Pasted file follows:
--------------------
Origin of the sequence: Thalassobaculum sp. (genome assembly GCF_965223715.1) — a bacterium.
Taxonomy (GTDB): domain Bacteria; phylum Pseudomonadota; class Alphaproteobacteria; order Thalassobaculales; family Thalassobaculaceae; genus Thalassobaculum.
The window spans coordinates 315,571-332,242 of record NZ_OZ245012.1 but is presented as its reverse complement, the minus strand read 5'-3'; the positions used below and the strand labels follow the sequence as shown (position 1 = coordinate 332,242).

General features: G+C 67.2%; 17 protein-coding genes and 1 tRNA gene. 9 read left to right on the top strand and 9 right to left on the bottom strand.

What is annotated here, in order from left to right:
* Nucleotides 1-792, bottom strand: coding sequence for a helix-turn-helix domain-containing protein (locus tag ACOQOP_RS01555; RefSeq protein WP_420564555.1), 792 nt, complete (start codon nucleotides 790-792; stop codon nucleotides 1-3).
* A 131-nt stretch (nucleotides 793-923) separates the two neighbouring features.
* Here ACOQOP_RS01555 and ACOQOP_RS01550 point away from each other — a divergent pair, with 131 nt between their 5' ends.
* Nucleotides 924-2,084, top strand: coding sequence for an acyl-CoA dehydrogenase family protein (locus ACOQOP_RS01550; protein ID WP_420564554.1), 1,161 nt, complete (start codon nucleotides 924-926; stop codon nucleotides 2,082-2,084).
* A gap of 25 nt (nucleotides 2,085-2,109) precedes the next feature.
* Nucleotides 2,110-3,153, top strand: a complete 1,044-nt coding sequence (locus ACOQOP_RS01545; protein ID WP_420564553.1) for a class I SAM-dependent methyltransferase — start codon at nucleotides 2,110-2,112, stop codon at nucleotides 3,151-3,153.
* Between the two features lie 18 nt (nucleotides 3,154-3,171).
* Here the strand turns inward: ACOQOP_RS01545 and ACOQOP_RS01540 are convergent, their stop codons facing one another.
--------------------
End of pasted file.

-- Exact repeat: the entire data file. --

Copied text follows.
Origin of the sequence: Thalassobaculum sp. (genome assembly GCF_965223715.1) — a bacterium.
Taxonomy (GTDB): domain Bacteria; phylum Pseudomonadota; class Alphaproteobacteria; order Thalassobaculales; family Thalassobaculaceae; genus Thalassobaculum.
The window spans coordinates 315,571-332,242 of record NZ_OZ245012.1 but is presented as its reverse complement, the minus strand read 5'-3'; the positions used below and the strand labels follow the sequence as shown (position 1 = coordinate 332,242).

General features: G+C 67.2%; 17 protein-coding genes and 1 tRNA gene. 9 read left to right on the top strand and 9 right to left on the bottom strand.

What is annotated here, in order from left to right:
* Nucleotides 1-792, bottom strand: coding sequence for a helix-turn-helix domain-containing protein (locus tag ACOQOP_RS01555; RefSeq protein WP_420564555.1), 792 nt, complete (start codon nucleotides 790-792; stop codon nucleotides 1-3).
* A 131-nt stretch (nucleotides 793-923) separates the two neighbouring features.
* Here ACOQOP_RS01555 and ACOQOP_RS01550 point away from each other — a divergent pair, with 131 nt between their 5' ends.
* Nucleotides 924-2,084, top strand: coding sequence for an acyl-CoA dehydrogenase family protein (locus ACOQOP_RS01550; protein ID WP_420564554.1), 1,161 nt, complete (start codon nucleotides 924-926; stop codon nucleotides 2,082-2,084).
* A gap of 25 nt (nucleotides 2,085-2,109) precedes the next feature.
* Nucleotides 2,110-3,153, top strand: a complete 1,044-nt coding sequence (locus ACOQOP_RS01545; protein ID WP_420564553.1) for a class I SAM-dependent methyltransferase — start codon at nucleotides 2,110-2,112, stop codon at nucleotides 3,151-3,153.
* Between the two features lie 18 nt (nucleotides 3,154-3,171).
* Here the strand turns inward: ACOQOP_RS01545 and ACOQOP_RS01540 are convergent, their stop codons facing one another.